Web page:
Hi hiu o ! donn air ruaig leis,
Hi hiu o ! co chuireadh tu,
Hi hiu o ! gan toirt uaithe.

Hiro, haro, horo eile,
Hiro, haro, fuaim na cleithe.

A Bhan-gharranach. Hi hiu o! cha ruigte leis, Hi hiu o ! an tilleadh dhachaidh, Hi hiu o! mhollachd bo dhubh, Hi hiu o! no bo chais-fhionn; Hi hiu o! a leigeadh na fir, Hi hiu o! mhora thaiceil, Hi hiu o ! le bodaich bheaga, Hi hiu o! Dhoch-an-fhasaidh, Hi hiu o ! saighead an suil, Hi hiu o ! nam fear lachdunn, Hi hiu o ! 's mnathan tuiridh, Hi hiu o! bualadh bhasan,

Hiro, haro, horo eile,

Hiro, haro, fuaim na cleithe.
Hi hiu o! gheibhte sud,
Hi hiu o! mu bhun Airceig,
Hi hiu o ! bodaich bheaga,
Hi hiu o! chroma chairtidh,
Hi hiu o! cuarain laoicinn,
Hi hiu o ! stocaidh chraicinn,
Hi hiu o ! breacain liath-ghlas,
Hi hiu o ! dronnag bhradach.

Hiro, haro, horo eile,
Hiro, haro, fuaim na cleithe.

Hi hiu o ! c'uime an dubhairt,
Hi hiu o ! 'chaile bhradach,
Hi hiu o! gun robh Ailean,
Hi hiu o! donn gun chaiseart,
Hi hiu o! cha ruig i leas e,

Hi hiu o ! bha iad aige ;
Hi hiu o ! brogan min-dubh,
Hi hiu o ! ciaraidh cairtidh,
Hi hiu o! stocaidh de 'n t-srol,
Hi hiu o ! dhearg mu 'chasan.

Hiro, haro, horo eile,

Hiro, haro, fuaim na cleithe,
Hi hiu o ! ruaig a' chaorain,
Hi hiu o ! leis an abhainn,
Hi hiu o ! 's a ghràn eorna,
Hi hiu o ! am bial na brathann ;
Hi hiu o ! air na tha beo,
Hi hiu o! a chinne d'athar,
Hi hiu o ! eadar chlann og,
Hi hiu o! 's mhnathan tighe,
Hi hiu o! 's Eilean Droighneachain,
Hi hiu o! 'bhi na lasair,
Hi hiu o! 's mar creid thu sud,
Hi hiu o ! seall a mach air.

Hiro, haro, horo eile,
Hiro, haru, fuaim na cleithe.

The Glengarry witch looked out, as she was asked to do, and her home was on fire. In the blaze of her wrath, she burst on the waulking wattle, and Gormshuil was triumphant. There are several of her descendants among the Mackinnons in the Lochaber district, but they do not like to be reminded of their most famous ancestress.

30th APRIL, 1890. The paper for this evening was contributed by Mr J. R. N. Macphail, advocate, Edinburgh, entitled “An interesting copy of a Report of the Trial of James Stewart of Acharn.” Mr Macphail's paper was as follows :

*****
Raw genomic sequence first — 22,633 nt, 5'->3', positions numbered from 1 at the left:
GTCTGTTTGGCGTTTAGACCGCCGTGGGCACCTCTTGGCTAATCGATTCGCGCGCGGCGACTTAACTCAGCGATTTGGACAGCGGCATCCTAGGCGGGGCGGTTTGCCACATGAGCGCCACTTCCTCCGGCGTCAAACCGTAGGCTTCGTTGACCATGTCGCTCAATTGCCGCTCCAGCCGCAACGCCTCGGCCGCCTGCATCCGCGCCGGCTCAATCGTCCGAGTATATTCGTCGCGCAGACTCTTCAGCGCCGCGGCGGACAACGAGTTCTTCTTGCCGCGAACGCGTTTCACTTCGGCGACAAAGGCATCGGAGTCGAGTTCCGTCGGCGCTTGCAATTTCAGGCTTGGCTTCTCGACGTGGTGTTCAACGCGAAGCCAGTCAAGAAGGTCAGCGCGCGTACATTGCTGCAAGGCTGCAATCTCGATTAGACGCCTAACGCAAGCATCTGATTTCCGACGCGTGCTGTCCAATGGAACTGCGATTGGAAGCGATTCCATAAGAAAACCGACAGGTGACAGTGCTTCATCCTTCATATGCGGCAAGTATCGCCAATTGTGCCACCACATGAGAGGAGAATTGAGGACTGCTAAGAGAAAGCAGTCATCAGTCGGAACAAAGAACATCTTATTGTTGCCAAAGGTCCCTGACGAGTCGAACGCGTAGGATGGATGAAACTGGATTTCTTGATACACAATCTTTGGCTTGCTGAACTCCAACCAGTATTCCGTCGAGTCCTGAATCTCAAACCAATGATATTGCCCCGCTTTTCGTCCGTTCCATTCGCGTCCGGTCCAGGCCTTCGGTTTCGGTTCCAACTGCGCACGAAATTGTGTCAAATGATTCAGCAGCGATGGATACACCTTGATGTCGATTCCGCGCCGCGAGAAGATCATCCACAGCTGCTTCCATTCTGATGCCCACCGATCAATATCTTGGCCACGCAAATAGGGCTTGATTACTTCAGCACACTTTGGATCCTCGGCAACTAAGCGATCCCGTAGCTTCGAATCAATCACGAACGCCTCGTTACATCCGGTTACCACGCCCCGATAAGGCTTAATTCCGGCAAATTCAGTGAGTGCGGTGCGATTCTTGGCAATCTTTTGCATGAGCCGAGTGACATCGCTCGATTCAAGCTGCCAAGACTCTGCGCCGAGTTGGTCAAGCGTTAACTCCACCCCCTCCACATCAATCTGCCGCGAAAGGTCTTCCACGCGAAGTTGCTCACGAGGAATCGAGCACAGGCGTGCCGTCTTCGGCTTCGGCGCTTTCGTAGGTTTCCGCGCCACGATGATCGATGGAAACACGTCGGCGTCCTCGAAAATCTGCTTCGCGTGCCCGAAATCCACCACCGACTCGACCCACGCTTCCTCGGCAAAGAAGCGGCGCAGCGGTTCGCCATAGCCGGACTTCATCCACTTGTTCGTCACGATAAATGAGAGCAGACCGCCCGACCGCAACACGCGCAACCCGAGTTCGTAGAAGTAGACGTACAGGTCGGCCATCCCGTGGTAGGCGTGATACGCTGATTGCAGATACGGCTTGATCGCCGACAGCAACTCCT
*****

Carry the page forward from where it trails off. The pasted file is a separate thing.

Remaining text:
Everybody who has read “Kidnapped” must remember the killing of the Red Fox, Colin Campbell of Glenure, and how that objectionable youth, Mr David Balfour, and his friend, Alan Breck Stewart, very nearly came to grief in consequence. And it may

be remembered, too, that in his preface, or dedication, as he prefers to call it, Mr Robert Louis Stevenson speaks of “the printed trial" of James of the Glens. Authors now-a-days have rather a trick of referring the courteous reader to imaginary authorities in the shape of ancient manuscripts, archaic maps, and even engraved shards, in the hope that the story may, perchance, be thereby invested with an air of life and circumstantiality otherwise awanting. And so very possibly some may have fancied, that this reference to "the printed trial” is only such another literary jest. But they are in error, as anytody in Appin will tell you, for James of the Glens was a very real and a very ill-used man. His trial, and an impudent mockery it was, actually took place, and it is some notes suggested by a curious old copy of the report, or, as Mr Stevenson calls it, “the printed trial,” that Mr Mackay thought might be of interest to the Society. It would, however, be too much to assume that, though everybody ought to have read “Kidnapped,” everybody has actually done so, and, accordingly, a short preliminary sketch is probably desirable, and will certainly not be out of place.

In 1745, Dugald, 10th and last of the Stewart lairds of Appin, . was a child of tender years. Ardsheal, the oldest cadet of the bouse, was Tutor of Appin, and the clan to the number of between three and four hundred were out under him in that disastrous time. After Culloden, at which more than half of them were killed and wounded, the clan dispersed. Ardsheal, who had vainly attempted to make one more stand away in the west, was attainted, but, after many adventures, succeeded in escaping to France in the autumn of 1746. Meanwhile, according to the authors of “ The Stewarts of Appin,” the estate was confiscated and given up to plunder, and the malevolence of the English soldiery selected December as the most appropriate time for sacking Ardsheal House, and turning the Lady Ardsheal and her newly-born infant into the snow. After many hardships, she managed to join her husband in France, where they were followed by many tokens of the devoted and thoughtful affection of their people.

The management of the forfeited estates, and Ardsheal amongst them, was vested in the Court of Exchequer for Scotland, whose administration seems to have been, on the whole, fair and just. The Duke of Cumberland, it is true, was crying aloud for the extirpation of the whole native population, and, of course, found some backing amongst the baser politicians of the time. But his thirst for blood was not shared by the leading statesmen of the